Take it back... to "1984"
January 15, 2015 [Martin Luther King could have been 86 today]
“Take me way back, take me way back, ah !
…Take me back to when the world made more sense
Well there’s too much suffering and confusion…”
- Van Morrison (Hymns to the Silence)
Take it back to just before Christmas 2014. Barely 9 or 10 weeks ago. We had the Har Nof Synagogue attack in Jerusalem (see below). We also had the attack of a bus on the road to Nairobi, Kenya. Then, we had onslaughts and kidnappings of young girls by Boko Haram jihadis, in Nigeria, uncounted. This was the usual to us all.
On our way, as Peace Liners, the first time we came across jihadis (from Afghanistan) was in Middle Bosnia, in the winter of 1993. Nobody in the West spoke about them then. They only spoke of the Serbs. To come across these jihadis from far away, you had to travel through the mountains, places that most journalists avoided.
With 68 Nobel laureates, we confronted these jihadis and their brothers in arms again in Algeria, in 1997-1998, when no one in the West, and almost no one in France, cared to acknowledge what they were trying to achieve – nothing less than the Caliphate, the Islamic State. Their first task then was to slaughter journalists (read Hassan Zerrouky about it).
Lo, in our long struggle for peace in Palestine-Israel, we have not met with any of them. Their numbers are restricted to Islamic Jihad militants and a few marginal groups in Gaza. Still, they caught up with us, when they struck in the heart of Paris, on January 7 and January 9, 2015. All in the name of jihad without borders, from Yemen and Iraq, Syria, back to Paris, France.
This time, they were not exactly aliens, from exotic lands. The gunmen were “made in France”. Such is the double bind to which we are exposed, and that we must expose : terrorists want to terrorize us, paralyze us. Whereas some strategists want us to embark upon military ventures in distant lands, to “combat terrorists” they say.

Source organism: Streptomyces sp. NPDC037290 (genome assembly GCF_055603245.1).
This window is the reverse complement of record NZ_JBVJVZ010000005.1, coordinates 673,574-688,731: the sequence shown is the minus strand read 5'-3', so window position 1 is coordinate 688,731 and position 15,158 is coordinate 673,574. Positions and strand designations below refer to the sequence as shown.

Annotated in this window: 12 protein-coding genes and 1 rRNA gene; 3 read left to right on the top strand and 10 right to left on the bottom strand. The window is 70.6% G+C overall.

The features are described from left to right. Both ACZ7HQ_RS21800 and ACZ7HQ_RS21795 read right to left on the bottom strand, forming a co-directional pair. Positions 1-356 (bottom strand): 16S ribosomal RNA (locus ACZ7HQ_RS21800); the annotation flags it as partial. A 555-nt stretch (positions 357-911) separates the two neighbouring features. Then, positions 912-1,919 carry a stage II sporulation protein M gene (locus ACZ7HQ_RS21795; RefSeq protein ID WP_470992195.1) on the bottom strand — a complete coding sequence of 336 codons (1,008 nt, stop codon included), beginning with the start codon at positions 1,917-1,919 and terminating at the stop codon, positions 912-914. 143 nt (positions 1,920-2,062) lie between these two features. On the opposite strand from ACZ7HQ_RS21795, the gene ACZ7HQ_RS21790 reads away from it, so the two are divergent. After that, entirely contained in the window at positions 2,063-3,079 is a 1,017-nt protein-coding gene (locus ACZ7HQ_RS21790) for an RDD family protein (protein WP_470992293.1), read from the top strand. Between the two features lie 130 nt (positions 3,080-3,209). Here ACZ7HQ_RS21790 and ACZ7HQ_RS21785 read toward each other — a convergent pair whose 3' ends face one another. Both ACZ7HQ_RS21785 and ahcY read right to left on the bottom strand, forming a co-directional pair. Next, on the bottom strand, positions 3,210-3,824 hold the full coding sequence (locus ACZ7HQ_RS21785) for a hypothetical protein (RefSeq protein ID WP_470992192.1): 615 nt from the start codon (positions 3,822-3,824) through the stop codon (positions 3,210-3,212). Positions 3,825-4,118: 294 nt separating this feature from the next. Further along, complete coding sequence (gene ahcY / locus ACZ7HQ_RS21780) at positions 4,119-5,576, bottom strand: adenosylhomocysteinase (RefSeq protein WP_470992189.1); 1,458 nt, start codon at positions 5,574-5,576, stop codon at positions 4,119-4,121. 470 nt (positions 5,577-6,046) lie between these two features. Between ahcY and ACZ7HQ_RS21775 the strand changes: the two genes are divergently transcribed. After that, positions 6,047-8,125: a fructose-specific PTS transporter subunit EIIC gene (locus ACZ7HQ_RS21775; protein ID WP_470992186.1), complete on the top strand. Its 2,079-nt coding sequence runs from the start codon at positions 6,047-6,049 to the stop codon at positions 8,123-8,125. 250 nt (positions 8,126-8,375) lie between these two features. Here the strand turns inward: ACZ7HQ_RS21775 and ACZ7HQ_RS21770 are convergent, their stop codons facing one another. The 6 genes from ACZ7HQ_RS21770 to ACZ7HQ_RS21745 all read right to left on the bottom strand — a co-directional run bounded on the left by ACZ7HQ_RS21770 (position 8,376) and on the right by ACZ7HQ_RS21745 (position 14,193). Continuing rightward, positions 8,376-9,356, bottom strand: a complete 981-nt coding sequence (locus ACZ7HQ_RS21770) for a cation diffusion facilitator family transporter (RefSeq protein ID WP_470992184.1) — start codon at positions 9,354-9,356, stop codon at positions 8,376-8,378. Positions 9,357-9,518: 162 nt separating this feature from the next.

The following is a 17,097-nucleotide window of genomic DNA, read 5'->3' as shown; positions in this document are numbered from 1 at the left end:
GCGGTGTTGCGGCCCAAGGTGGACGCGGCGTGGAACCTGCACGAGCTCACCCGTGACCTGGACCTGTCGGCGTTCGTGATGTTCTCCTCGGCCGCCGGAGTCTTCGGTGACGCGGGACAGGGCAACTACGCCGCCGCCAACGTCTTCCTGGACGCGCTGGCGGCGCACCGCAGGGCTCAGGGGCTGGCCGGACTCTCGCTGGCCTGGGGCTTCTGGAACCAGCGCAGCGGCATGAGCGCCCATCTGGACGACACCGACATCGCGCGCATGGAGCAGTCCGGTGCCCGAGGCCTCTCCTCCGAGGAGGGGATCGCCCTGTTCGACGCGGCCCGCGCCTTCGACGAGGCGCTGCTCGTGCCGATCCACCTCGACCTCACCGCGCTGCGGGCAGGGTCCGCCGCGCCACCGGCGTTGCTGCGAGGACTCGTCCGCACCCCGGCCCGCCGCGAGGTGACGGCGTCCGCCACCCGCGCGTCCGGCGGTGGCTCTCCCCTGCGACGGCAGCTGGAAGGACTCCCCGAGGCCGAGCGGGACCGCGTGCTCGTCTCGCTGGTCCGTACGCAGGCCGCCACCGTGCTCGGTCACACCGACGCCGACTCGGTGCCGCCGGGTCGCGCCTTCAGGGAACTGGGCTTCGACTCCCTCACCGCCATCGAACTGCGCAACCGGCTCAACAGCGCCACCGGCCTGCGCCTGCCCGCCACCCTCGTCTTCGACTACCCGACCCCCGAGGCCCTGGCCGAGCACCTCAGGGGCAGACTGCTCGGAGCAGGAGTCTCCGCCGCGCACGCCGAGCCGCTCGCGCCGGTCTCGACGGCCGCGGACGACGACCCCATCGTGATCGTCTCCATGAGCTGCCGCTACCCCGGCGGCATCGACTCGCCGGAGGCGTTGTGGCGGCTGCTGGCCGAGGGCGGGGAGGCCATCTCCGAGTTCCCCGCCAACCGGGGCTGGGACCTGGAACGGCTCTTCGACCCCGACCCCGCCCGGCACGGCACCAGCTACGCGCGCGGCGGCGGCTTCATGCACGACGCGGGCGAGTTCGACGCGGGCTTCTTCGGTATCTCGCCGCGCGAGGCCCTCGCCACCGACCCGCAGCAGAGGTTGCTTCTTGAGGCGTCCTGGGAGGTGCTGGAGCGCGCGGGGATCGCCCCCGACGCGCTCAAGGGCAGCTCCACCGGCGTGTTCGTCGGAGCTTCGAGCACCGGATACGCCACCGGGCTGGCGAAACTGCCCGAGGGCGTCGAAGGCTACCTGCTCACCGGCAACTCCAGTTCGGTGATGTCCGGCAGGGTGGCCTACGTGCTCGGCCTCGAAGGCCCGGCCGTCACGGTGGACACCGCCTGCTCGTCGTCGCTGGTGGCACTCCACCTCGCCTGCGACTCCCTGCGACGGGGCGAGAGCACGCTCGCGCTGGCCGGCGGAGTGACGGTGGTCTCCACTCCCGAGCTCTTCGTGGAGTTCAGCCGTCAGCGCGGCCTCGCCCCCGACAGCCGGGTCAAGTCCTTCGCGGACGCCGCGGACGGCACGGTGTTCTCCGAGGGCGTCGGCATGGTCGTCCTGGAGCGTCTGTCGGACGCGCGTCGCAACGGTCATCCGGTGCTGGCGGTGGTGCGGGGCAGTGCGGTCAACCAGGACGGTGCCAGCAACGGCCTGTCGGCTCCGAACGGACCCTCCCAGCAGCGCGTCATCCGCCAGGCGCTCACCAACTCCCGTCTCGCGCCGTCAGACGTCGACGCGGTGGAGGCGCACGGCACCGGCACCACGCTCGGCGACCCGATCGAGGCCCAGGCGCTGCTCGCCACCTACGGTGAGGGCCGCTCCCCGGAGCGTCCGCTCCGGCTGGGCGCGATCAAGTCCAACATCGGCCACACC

Thus realizing Orwell’s five prophecies :
1- “… three super-states are permanently at war, and have been so far for the past twenty-five years. (…) war hysteria is continuous and universal (…) The fighting, when there is any, takes place on the vague frontiers whose whereabouts the average man can only guess at…” “To understand the nature of the present war – for, in spite of the regrouping which occurs every few years, it is always the same war – one must realize in the first place that it is impossible for it to be decisive.” “It does not matter whether the war is actually happening, and since no decisive victory is possible, it does not matter whether the war is going well or badly. All that is needed is that a state of war should exist.”
2- “All of the disputed territories contain valuable minerals, and some of them yield important vegetable products (…) the object of waging a war is always to be in a better position to wage another war.”
3- “The primary aim of modern warfare is to use up the products of the machine without raising the general standard of living. (…) The problem was to keep the wheels of industry turning without increasing the real wealth of the world. (…) And in practice the only way of achieving this was by continuous warfare.”
4- “And at the same time the consciousness of being at war, and therefore in danger, makes the handing-over of all power to a small caste seem the natural, unavoidable condition of survival.” (…) “It is precisely in the Inner Party that war hysteria and hatred of the enemy are strongest. In his capacity as an administrator, it is often necessary for a member of the Inner Party to know that this or that item of war news is untruthful, and he may often be aware that the entire war is spurious and is either not happening or is being waged for purposes quite other than the declared ones: but such knowledge is easily neutralized by the technique of DOUBLETHINK.”
5- “DOUBLETHINK means the power of holding two contradictory beliefs in one’s mind simultaneously, and accepting both of them. (…) The process has to be conscious, or it would not be carried out with sufficient precision, but it also has to be unconscious, or it would bring with it a feeling of falsity and hence of guilt. (…) One clear illustration of this is the fact that war hysteria increases in intensity as one rises in the social scale. Those whose attitude towards the war is most nearly rational are the subject peoples of the disputed territories. To these people the war is simply a continuous calamity which sweeps to and fro over their bodies like a tidal wave. They are aware that a change of overlordship means simply that they will be doing the same work as before for new masters who treat them in the same manner as the old ones.”
So, welcome to this Brave Old World, readers, thinkers, dreamers of the day, and occasional visitors!
May you not feel dispirited by such continuous tidal waves of doom and gloom. After all, double bind situations, whose effect is to make us feel powerless, are not without exits.
Open the Doors !
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